Daewoo Shipbuilding & Marine Engineering (DSME) in Korea is building the world’s biggest boat—The Triple-E.  A.P. Moller-Maersk is one of DSME’s customers, and Maersk needs 20 Triple-Es at $185 million each.  And so, production is underway.  The size of these boats is no small shrimp, as Drake Bennett describes (“Building the World’s Biggest Boat” Bloomberg Businessweek, 9/9/13–9/15/13, pp. 44–50):

[These Triple-Es are] 1,312 feet long, 194 feet wide, and weigh 55,000 tons empty.  Stand one on its stern next to the Empire State Building, and its bow would loom over the heads of those on the observation deck; a single link from its anchor chain weighs 500 pounds.” (p. 46)

And speaking of size, how about those propellers?  They are colossal:

In a back lot of the yard is a row of gleaming, four-bladed Triple-E propellers.  They’re 32 feet in diameter and were fabricated at the Mecklenburger Metallguss foundry in Germany, the molten metal poured into molds at 2,174F and then cooled for 10 days.” (p. 49)

The improved engineering for massive size and the specific geometric design to facilitate larger cargo holds are what increasingly make overseas shipping cheap, easy, and efficient.  The Triple-E is the epitome of this truth:

Much of the efficiency will come simply from going slower. . . . The Triple-E is designed to cruise at 16 knots.  Building a ship for slow steaming meant the engines could be less powerful and the hull wider, allowing for more containers. . . . The company considered 500 different hull forms.” (p. 48)

The Triple-E design and engineering incorporated many mechanisms to improve energy efficiency.  For example, the excess heat from the massive engines is used to power a secondary steam turbine to generate electricity.  That electricity helps power the propellers, crew quarters, and cargo refrigeration.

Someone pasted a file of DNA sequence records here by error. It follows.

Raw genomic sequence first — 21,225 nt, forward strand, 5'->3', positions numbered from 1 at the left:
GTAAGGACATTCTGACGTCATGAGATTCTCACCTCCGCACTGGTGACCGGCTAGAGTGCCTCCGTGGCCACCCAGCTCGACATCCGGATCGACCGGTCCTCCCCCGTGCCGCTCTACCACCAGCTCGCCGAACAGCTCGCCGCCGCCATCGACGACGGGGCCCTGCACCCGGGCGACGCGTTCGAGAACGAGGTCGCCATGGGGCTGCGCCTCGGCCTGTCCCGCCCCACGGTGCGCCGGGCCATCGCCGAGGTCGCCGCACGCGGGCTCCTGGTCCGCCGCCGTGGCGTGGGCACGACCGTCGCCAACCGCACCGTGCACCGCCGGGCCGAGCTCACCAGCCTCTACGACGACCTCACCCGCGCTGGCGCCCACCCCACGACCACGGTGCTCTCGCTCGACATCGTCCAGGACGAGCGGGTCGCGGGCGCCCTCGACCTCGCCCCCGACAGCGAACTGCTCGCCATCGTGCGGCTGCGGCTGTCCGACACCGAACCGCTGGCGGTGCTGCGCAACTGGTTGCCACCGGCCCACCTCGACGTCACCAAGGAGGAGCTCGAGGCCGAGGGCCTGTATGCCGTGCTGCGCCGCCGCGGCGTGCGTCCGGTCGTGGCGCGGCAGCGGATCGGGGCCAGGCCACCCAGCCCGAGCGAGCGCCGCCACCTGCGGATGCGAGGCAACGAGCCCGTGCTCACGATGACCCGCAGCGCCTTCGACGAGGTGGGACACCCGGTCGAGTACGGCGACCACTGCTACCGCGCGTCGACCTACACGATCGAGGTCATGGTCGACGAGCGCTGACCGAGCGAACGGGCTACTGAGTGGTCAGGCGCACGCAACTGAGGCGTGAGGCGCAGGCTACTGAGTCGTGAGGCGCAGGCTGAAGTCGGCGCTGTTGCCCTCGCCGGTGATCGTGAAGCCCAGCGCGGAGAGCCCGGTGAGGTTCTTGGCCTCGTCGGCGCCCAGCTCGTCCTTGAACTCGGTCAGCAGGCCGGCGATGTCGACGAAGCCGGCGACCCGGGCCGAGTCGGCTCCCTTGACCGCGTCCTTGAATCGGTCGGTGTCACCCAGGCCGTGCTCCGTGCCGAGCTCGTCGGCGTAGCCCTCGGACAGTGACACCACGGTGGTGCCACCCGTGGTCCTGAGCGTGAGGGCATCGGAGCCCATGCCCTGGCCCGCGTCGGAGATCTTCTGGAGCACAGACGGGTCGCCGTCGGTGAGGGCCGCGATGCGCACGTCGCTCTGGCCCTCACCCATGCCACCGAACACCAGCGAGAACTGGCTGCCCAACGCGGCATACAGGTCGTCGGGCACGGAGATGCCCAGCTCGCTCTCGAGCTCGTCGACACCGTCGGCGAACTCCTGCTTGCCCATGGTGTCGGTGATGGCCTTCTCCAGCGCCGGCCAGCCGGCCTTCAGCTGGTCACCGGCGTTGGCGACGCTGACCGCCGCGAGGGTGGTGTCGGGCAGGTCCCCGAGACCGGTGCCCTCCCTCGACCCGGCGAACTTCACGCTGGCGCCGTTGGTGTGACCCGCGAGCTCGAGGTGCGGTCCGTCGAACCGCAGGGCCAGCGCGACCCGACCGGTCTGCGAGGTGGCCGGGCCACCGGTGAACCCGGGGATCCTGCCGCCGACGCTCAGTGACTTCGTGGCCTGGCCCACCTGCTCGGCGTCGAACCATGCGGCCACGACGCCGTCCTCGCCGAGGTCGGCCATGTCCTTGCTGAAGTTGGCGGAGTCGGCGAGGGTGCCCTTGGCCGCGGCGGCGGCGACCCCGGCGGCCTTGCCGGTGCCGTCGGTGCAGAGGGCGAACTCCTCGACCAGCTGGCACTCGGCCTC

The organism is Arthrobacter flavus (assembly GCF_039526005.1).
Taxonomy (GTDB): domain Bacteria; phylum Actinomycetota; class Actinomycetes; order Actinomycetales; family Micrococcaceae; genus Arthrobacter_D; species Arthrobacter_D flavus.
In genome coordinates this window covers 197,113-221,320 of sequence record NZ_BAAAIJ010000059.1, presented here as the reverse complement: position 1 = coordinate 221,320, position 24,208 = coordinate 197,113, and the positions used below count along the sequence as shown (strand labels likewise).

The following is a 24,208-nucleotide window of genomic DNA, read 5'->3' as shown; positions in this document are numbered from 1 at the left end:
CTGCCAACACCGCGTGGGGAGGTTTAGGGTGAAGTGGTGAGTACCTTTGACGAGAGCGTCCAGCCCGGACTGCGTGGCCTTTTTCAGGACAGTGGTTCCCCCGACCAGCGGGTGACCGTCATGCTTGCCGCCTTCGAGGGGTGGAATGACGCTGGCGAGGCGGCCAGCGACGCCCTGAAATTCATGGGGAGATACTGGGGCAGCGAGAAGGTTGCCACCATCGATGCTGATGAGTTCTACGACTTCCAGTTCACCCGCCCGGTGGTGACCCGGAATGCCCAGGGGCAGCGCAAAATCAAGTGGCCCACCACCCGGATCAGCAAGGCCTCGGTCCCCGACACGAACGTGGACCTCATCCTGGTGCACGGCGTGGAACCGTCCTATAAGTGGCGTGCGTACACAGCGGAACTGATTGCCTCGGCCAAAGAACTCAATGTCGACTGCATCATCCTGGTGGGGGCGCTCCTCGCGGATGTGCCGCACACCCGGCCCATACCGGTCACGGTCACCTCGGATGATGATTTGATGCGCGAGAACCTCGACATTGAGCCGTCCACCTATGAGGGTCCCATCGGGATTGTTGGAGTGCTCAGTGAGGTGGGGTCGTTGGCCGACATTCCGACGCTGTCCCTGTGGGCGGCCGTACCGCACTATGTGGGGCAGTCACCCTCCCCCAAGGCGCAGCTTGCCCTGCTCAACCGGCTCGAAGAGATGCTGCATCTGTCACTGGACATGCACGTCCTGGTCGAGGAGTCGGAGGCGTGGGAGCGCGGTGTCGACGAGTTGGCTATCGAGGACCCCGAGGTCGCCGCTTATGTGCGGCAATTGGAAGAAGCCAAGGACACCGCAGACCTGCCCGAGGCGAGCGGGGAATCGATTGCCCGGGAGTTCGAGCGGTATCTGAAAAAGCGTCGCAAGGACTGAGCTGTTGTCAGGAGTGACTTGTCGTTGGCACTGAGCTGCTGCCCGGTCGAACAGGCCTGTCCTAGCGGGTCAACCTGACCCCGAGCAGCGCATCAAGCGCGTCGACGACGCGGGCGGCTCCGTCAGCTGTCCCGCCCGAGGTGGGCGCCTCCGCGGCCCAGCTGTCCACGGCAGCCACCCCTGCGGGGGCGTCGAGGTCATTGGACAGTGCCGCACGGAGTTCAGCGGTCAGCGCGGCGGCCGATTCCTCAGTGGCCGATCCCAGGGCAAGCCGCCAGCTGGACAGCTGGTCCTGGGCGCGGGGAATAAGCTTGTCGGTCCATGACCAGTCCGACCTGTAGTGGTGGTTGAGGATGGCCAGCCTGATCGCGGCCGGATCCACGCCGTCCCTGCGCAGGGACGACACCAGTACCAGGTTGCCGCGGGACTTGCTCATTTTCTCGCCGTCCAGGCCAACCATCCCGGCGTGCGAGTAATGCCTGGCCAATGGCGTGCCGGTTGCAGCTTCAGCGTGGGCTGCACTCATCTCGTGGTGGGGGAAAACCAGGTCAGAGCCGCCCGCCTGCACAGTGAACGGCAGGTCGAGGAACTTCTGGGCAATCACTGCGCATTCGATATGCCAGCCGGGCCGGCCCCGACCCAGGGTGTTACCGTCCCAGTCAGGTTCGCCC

The technical engineering and the magnitude of the vessel are amazing.  Equally amazing are the logistics of making it all happen on a schedule.  Each Triple-E takes over a year to build.  With overlapping production lines for the next 30 months DMSE will complete a new Triple-E every six or seven weeks.

It seems to me these ships are as seaworthy as the Ancient Mariner ever was!

About James Meadows

Currently I serve as a training team manager for Johnson Controls at a customer-care center in Kansas City. Additionally, I am a business consultant, a freelance corporate writer, an Assembly of God ordained minister, a Civil Air Patrol chaplain, and a blogger. I believe we are living in the most fascinating times of human history. To maximize the opportunities these times present, I have a passionate interest in leadership development and organizational success, both of which I view as inextricably linked.

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